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I am battling with race condition protection in PHP.

My application is written in symfony 1.4 and PHP locks session data until a page completes processing. I have a long running (~10 second) login script and I want to display a progress bar showing the user what is being done while they wait. (I want to actually display what is being done and not use a standard [faux] loading bar.)

Whenever a script calls session_start(), PHP locks that user's session data until that script completes. This prevents my status check ajax calls from returning anything until the longer running script completes. (My question on why my ajax calls were not asynchronous is here.)

I have devised a way to do this but I want to make sure this way is secure enough for general purposes (i.e.- this is not a banking application).

My idea is:

  1. On authentication of username & password (before the long login script starts), a cookie is set on the client computer with a unique identifier.
  2. This same unique identifier is written to a file on the server along with the client IP address.
  3. While the long login script runs, it will update that file with the status of the login process.
  4. The ajax status check will ping the server on a special page that does not use session_start(). This page will get the cookie value and the client IP and check the server side file for any status updates.

Are there any glaringly obvious problems with this solution?

Again, from the security angle, even if someone hacked this all they would get is a number representing the state of the login progress.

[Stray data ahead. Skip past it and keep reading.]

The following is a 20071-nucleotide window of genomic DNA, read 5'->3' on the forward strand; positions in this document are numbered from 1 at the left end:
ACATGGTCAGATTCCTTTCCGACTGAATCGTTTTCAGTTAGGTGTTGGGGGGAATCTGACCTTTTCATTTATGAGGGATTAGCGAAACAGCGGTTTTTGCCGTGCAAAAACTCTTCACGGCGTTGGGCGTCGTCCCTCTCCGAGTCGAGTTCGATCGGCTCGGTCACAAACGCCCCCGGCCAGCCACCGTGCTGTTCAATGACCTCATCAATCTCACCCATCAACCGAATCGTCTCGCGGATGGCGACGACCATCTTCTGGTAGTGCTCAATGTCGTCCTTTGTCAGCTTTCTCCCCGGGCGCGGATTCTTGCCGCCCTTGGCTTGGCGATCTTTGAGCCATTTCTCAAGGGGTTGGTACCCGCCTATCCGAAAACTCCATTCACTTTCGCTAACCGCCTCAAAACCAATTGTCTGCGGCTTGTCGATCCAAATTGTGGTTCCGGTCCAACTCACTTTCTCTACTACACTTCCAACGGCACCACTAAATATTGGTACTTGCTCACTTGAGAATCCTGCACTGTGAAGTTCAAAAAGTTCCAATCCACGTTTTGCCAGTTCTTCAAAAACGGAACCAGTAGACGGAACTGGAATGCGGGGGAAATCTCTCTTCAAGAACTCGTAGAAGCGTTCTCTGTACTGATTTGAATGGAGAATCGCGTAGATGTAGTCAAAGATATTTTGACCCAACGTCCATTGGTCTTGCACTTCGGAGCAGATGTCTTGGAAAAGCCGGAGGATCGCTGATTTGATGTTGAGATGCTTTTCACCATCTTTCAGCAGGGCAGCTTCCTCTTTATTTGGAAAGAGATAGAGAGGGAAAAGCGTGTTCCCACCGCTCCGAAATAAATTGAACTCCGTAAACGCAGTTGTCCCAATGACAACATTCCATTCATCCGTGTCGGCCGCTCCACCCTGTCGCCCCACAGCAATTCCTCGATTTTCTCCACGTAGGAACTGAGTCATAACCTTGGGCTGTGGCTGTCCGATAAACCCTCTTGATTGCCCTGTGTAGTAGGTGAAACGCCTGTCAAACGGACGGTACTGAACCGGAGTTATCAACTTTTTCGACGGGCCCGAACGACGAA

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2 Answers 2

up vote 1 down vote accepted

I don't see anything inherently wrong with the approach that you are proposing.

But if your machine has APC installed you can use apc_store and apc_fetch to store your status in a sort of shared memory instead of writing to disk. Use something like apc_store(SID, 'login not started') to initialize and update the request state in memory, then apc_fetch(SID) to retrieve it on subsequent requests.

There are other shared memory systems, including Apache, or even a database connection might be simpler.

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I have same problem and think the trick is session_write_close() that frees the session file.

Please see my https://github.com/jlaso/MySession repository and check if this can be apply to your particular question.

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